Recently China’s is working on Pakistan’s Gawadar port.
Relations with India have also improved considerably. After years of
competition, general distrust between the two and a border war, relations in the
21st century between the world's two most populous states have never been
more harmonious, as they have started to collaborate in several economic and
strategic areas. Both countries have doubled their economic trade in the past
few years, and China became India's largest trading partner in 2010. The are
also planning to host joint naval exercises. In 2003, China and India held
negotiations for the first time since the Sino-Indian War of 1962 on a major
border dispute: however, the dispute over Aksai Chin (formerly a part of the
Indian state of Jammu and Kashmir) and South Tibet (China) or Arunachal
Pradesh (India) is not settled and plagues Sino-Indian relations. While New
Delhi has raised objections to Chinese military-aid to arch-rival Pakistan and
neighboring Bangladesh, Beijing similarly objects to India's growing military
collaboration with Japan, Australia and the United States.
China has border and maritime disputes, including with Vietnam in the Gulf
of Tonkin and with Japan. Beijing has resolved many of these disputes. On
July 21, 2008, Russia finally resolved the last remaining border dispute along
the 4300 km border between the two countries by ceding a small amount of
territory to China. China also reached a 2000 agreement with Vietnam to
resolve some differences over their maritime borders, though disagreements
remain over some islands in the South China Sea. However, China's
opposition to the bid of two of its important neighbors India and Japan to
become permanent members of the UN Security Council has proved to be an
irritant in their respective relationships. Japan, with its large economic and
cultural influences in Asia, is seen by China as its most formidable opponent
and partner in regional diplomacy. Both sides established diplomatic relations
in 1972, and Japanese investment in China was important in the early years of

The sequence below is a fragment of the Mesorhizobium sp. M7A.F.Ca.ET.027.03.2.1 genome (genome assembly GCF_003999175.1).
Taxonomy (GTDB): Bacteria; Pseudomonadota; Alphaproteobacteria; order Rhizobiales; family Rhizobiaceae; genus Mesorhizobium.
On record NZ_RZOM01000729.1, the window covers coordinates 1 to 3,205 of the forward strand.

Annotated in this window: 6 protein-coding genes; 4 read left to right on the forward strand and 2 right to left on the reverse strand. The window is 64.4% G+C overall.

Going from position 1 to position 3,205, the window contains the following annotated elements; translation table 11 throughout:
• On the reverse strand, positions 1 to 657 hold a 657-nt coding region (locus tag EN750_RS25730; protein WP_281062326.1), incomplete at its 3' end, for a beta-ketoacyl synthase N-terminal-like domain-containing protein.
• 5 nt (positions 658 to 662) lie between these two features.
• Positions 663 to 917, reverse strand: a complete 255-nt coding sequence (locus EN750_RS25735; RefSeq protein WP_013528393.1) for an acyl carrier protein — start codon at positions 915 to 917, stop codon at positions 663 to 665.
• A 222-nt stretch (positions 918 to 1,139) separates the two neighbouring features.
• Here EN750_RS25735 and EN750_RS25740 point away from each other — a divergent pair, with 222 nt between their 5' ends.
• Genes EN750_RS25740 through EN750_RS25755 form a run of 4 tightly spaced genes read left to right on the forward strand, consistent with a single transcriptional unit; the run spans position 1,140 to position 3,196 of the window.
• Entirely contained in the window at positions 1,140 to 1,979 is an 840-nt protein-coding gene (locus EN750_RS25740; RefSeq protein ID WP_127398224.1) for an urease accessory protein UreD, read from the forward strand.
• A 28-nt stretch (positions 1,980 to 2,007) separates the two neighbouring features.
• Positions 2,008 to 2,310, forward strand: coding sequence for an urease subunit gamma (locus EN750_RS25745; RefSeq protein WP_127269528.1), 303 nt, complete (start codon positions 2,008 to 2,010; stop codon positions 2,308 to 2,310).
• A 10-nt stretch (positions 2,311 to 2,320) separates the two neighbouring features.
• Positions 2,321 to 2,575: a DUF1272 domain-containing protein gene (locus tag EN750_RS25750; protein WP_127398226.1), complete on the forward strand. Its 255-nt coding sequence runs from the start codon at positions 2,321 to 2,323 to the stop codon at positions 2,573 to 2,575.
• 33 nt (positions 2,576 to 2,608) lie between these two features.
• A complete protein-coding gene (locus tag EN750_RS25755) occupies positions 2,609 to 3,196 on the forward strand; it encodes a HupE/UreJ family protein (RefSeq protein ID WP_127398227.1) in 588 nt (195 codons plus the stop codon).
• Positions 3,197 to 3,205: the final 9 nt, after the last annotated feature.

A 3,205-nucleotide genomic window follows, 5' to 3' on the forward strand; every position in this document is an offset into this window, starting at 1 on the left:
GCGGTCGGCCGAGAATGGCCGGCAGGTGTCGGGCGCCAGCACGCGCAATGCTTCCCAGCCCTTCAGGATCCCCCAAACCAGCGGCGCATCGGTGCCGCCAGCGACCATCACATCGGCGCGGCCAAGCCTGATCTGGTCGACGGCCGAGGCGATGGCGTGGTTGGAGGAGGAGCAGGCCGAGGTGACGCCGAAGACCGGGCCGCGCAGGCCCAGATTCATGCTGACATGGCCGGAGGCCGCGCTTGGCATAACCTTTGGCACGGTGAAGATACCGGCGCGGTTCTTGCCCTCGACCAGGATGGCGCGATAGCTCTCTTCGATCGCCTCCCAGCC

China's economic reforms and ever since.
At a national meeting on diplomatic work in August 2004, China's President
Hu Jintao reiterated that China will continue its "independent foreign policy
of peaceful development," stressing the need for a peaceful and stable
international environment, especially among China's neighbors, that will
foster "mutually beneficial cooperation" and "common development." This
policy line has varied little in intent since the People's Republic was
established in 1949, In 2011, Foreign Minister Yang Jiechi outlined plans for
an "integrated approach" that would serve China's economic development.
The international relations between China and South Korea were formally
established on August 24, 1992. Throughout the 1950s, 60s, 70s, and 80s
the PRC recognized only North Korea while South Korea in turn recognized
only the Republic of China (Taiwan). In recent years China and South
Korea have endeavoured to boost their strategic and cooperative
Republic of China (Taiwan)
The controversy regarding the political status of Taiwan hinges on whether
Taiwan, Penghu, Kinmen, and Matsu should remain effectively independent as
territory of the Republic of China (ROC), become unified with the territories
now governed by the People's Republic of China (PRC), or formally declare
independence and become the Republic of Taiwan; as well as whether its
existence and status as a state is legitimate and recognized by the international
The current situation is the result of the victory of Mao Zedong’s communists